The easy choice here is Ryan Broyles. Broyles is already ahead of schedule in his ACL recovery and fully participated in mini camp. I believe this is finally the year that pesky Nate Burleson gives up his starting spot. Broyles Thanksgiving Day game last year against Houston (6 REC 126 YDS) is still fresh in my mind. In PPR leagues, Broyles is by far the best option. Patterson is intriguing, but Christian Ponder will limit his overall numbers. No one threw the ball more than the Lions did last year and I expect their pass happy ways to continue. The Ravens would be smart to keep Jones as a primary kick returner, and TY Hilton will take away production from Heyward-Bey.
Jacoby Jones stands out to me most in this group. The roles of Patterson and Heyward-Bey are ill-defined this early in the preseason, and I have night terrors involving Calvin Johnson miraculously appearing out of nowhere to grab every pass aimed at Broyles. Meanwhile, as I noted in my most recent draft video, I don’t think the Ravens would have let Anquan Boldin walk away if they didn’t plan to get Jones more involved as the second wide receiver.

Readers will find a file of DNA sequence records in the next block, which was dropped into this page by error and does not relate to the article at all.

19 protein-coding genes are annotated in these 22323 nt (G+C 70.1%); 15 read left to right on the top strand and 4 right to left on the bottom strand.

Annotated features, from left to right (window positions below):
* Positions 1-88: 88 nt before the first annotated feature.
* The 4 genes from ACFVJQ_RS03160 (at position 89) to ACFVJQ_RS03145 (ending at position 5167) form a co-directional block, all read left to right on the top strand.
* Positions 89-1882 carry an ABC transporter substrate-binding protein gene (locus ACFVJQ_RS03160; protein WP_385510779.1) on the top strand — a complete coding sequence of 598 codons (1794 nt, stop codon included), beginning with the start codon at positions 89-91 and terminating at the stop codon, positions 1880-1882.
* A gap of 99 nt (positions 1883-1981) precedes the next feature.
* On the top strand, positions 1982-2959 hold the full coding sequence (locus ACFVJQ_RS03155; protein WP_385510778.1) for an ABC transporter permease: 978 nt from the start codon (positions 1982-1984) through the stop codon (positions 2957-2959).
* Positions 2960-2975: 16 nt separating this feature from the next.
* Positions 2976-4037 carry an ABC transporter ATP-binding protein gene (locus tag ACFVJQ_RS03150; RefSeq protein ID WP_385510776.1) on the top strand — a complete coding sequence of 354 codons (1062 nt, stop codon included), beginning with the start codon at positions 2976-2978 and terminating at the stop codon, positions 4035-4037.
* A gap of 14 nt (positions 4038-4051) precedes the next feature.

I’m also picking Broyles from this group. He’s working his way back from his second ACL reconstruction in as many years, so this pick obviously comes with a lot of risk. But at a Yahoo ADP of about 125 (50th WR), there aren’t going to be any sure things left on the board. Give me the guy that showed flashes of being special at the NFL level in 2012. From Week 7 through Week 12 of the 2012 season, Broyles caught 21 passes for 307 yards and two touchdowns. It’s an incredibly small sample size to be sure, but those numbers extrapolate to 819 yards and five TD over 16 games. Broyles is reportedly further along in his recovery this season than he was a year ago. If he can stay on the field in Detroit’s high-volume passing game, he’ll be a steal at his current draft position.
It’s still RG3. All signs point to him being very far along in the rehab process, and if he’s even remotely close to as good as he was as a rookie, he’s every bit worth the risk. I know the other guys are money makers too, but RG3 has the most upside and is the most complete player of the four. If not for his knee injury, this wouldn’t be a debate. So with him going through a torn ACL before and being so far along already, why even continue talking about it? I’m snatching him up at his seventh round ADP and never looking back.